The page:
Happy August! Yesterday, I woke up to a sun soaked downtown San Francisco view, and today the fog is blowing in like a mist off Captain Jack Sparrow’s Black Pearl, scourge of the seven seas. Ah that is the life of a Bay Area wine drinker. These week, I’m pleased to remind my readers of a an old tradition here at Luscious Lushes. Wine Blogging Wednesday, which has been on life support in a coma, is officially welcomed back with a summer sipper’s favorite: Dry rose. From pale pink or barely blush, to deep and brooding, rose comes in all colors and hues. Yes, it can be sweet, much to my chagrin, but more often it is dry, crisp, and refreshing. Here are some of my perennial favorites! 2012 Rose of Pinot noir – $21 On my list for the second time, this beauty is always in my fridge. The palest salmon pink, this rose has bright red fruit, cherry, and floral notes. Finish of crushed raspberries and watermelon. It’s way to easy to drink a bottle of this on a warm day! Mounts Family Winery – 2012 Rose of Grenache – $16 – How can you beat an affordable, light, beautiful rose? Get some, get some today! 2012 Corralina Napa Valley Syrah Rose – $20 he delicate strawberry notes are surprising in a Syrah rose, and if I didn’t know better I might have mistaken this for a Tavel or Bandol wine from the south of France. This bone dry wine also has hints of lemon, nutmeg and rose petals, which carry over to the long watermelon filled finish. Ellipsis 2011 Rose of Pinot Noir – $22 – This rose shows the love they have for the region. Darker in color but not in flavor, this lovely summer sipper is full of red berry, pomegranate, and a touch of vanilla cream. I could sip this every day this summer and not get sick of it! Perfect for an afternoon, or perhaps with some salmon, it’s great on it’s own or also with food. Go check out some of these winners! Google
I’ve been a long time friend, and fan, of the wines of Cornerstone Napa. With a wide range of both classic Napa Cabernet Sauvignons, as well as the newest addition, Cornerstone Oregon, they have made their mark on the wine business producing distinctive wines with style. In comes the renegade second label, Stepping Stone. Every bit the equal of Cornerstone, Stepping Stone gives room to play, both with styles, but varietals. Producing single varietal wines like my favorite Cabernet Franc, as well as blends like the delicious summer sipper Corralina Rose, these wines are affordable, tasty, and fun. One of the best things to come out of Stepping Stone is the Cornerstone Rocks! series. Created to be a fun, irreverent, and everyday enjoyers, these two unique blends take a detour to the North Coast, creating two distinctive blends that literally do, rock. The 2011 Stepping Stone White Rocks is a fascinating blend of Chardonnay and Gewurtraminer. When I first opened the bottle, the unexpected floral notes of the gewertz floated up with honeysuckle, nutmeg, and musk melon. On the first sip, the tropical lushness and citrus of the chard pokes it’s head out with a crisp, clean finish. At only $18, this is a great bottle to bring to that BBQ or dinner party. The slight honey sweetness from the gewertz would make it great pairing with Indian or Thai as well! Yum! The 2010 Stepping Stone North Coast Red Rocks is a fun little blend of Zin, Syrah and Merlot. Something you don’t see often, this zippy little number is a spice cone of cherries jubilee, with cracked black pepper on top. The syrah lends itself to some meaty notes hiding under the fruit of the merlot and zin, but they blend together beautifully. This is a playful wine, and is an easy quaffer. Another steal at $18, this wine got better and better as the night (and the next day) went on. The fun with this is that it goes to show you – if you don’t like a wine, wait a while. Let it breathe. Run it through a Soiree. Decant it. You will be surprised at the results! Another trick I have learned is that the glass makes a difference. Yes, there are glasses and there are glasses. I really only have two main types: Pinot Noir glasses and everything else. That said, a small, inexpensive tasting glass collected from one of a dozen or so events will not do every wine justice. Invest in some affordable Bordeaux glasses. I personally love the Connoisseur Series from Cost Plus, which are made by Spiegelau (owned by Riedel). Through this tangled chain, these $5 stems are the right shape and the right thickness. Bonus – if you break them like I do, you won’t cringe! Both of these blends are unique every year, and are only made in limited quantities. The blends and the flavor profiles are only limited by the creativity of the winemaker. These wines are pure fun. You don’t need to study them, you don’t need to […]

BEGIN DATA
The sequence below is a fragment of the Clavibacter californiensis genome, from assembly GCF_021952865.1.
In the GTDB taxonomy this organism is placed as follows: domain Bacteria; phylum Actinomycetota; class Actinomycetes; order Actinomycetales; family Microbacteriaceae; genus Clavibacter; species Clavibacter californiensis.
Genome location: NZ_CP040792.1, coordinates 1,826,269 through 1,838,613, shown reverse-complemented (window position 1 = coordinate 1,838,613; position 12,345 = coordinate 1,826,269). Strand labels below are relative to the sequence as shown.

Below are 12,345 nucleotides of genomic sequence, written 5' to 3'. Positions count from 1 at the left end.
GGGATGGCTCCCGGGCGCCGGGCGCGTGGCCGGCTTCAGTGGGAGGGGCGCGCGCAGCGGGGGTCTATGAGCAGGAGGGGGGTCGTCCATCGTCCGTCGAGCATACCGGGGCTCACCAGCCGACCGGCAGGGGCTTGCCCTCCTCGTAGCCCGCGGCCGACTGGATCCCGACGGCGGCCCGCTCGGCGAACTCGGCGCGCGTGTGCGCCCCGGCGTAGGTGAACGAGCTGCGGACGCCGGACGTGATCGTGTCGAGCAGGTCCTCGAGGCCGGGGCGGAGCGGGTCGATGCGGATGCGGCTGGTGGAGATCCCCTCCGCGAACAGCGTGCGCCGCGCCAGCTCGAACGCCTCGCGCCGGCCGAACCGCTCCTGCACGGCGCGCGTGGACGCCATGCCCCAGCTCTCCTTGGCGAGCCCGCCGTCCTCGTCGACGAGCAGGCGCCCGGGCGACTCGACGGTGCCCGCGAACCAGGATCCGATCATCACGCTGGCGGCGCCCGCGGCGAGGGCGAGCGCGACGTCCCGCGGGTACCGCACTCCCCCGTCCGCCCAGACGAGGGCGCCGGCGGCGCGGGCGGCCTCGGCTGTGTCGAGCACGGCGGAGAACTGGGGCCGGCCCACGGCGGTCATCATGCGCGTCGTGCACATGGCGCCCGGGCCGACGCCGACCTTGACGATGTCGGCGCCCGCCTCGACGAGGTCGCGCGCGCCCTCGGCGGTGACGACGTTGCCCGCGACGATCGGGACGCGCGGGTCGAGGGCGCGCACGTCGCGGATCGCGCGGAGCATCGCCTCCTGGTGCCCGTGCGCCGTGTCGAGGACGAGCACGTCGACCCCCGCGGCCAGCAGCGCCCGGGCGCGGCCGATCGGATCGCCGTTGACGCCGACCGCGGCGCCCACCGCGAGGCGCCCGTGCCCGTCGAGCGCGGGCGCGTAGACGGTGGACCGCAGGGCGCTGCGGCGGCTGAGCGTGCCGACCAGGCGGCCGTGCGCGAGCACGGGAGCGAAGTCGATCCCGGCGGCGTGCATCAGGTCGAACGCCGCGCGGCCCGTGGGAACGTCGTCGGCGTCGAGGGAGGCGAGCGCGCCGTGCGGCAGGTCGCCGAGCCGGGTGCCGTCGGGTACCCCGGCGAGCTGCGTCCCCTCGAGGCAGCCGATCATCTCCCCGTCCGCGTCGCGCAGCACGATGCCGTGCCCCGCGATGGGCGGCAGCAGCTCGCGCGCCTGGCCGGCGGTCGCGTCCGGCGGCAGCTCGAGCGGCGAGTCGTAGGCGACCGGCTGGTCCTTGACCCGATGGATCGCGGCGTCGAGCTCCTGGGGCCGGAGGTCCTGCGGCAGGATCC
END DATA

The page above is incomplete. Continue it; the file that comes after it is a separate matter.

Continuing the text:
It’s summer! Full fledged, off the hook summer. Even here in San Francisco, where it’s often foggy and cold on the 4th of July, we have sunshine . While the f-o-g is threatening to blow in and spoil the fireworks, you can enjoy these summer sippers as you celebrate. Think pink! Rose has gone All American and is no longer just from Provence (though they make some fantastic ones there too). Rose of Pinot noir – $19 (tasting room only but I highly suggest you buy a cold bottle and sit on their patio). Palest salmon pink. Beautiful bright summer strawberry, stone fruit, and floral notes. Finish of crushed raspberries and watermelon. It’s way to easy to drink a bottle of this on a warm day! Grenache Rose – $18 Ridiculously delicious. I first tasted this as the 2012 Pink Out, an all rose tasting event. 100% Grenache, this Dry Creek gem is the color of a baby’s lips, with fresh watermelon, strawberries and cream, and 100% yum! Corralina Napa Valley Syrah Rose – $20 coppery pink in color, a syrah rose is a beautiful thing! A bit more meaty than a Pinot Noir Rose, the Corallina tastes of ripe peaches and blood oranges, with spicy notes, and rose water. Ruby Red grapefruit covered in cream rounds out the palate with a nice round finish. Great for BBQs and burgers! Rose of Pinot Noir OGV Endless Crush – $30 A special wine that is made only every other year, the Endless Crush is a purpose made rosé, separate and distinct from Inman’s award winning Pinto Noir. Purpose made rosés can have more complexity and intensity, since they are not the byproduct of another process, and this gorgeous example is perfect for a hot day with a classic delicate pink color. Like most Pinot Noir rosés, there is a beautiful strawberry flavor profile, but also some crisp and refreshing grapefruit and tropical notes. I love this wine because it’s such a crisp and refreshing wine, with lovely minerality and citrus acid. 2010 Lazy Creek Rosé of Pinot Noir – $20 Another dry, crisp wine, there are lots of juicy tangerine flavors, with watermelon and orange juice. The salmon color is a bit deeper than some Pinot Noir Roses, but the flavors are great. Fresh strawberries and raspberries, with floral notes on the finish with a touch of bitter orange. Archery Summit Vireton Rose – $29 Love at first sip! This delicate rosé of Pinot Noir is full of tropical fruit, watermelon and Hood River strawberries. I absolutely loved this wine. The bright fresh raspberry juice was clean and crisp, and is a perfect summer sipper. Pale pink and delicate. Happy 4th! Please don’t drink and drive, and NO fireworks in the dry red flag areas!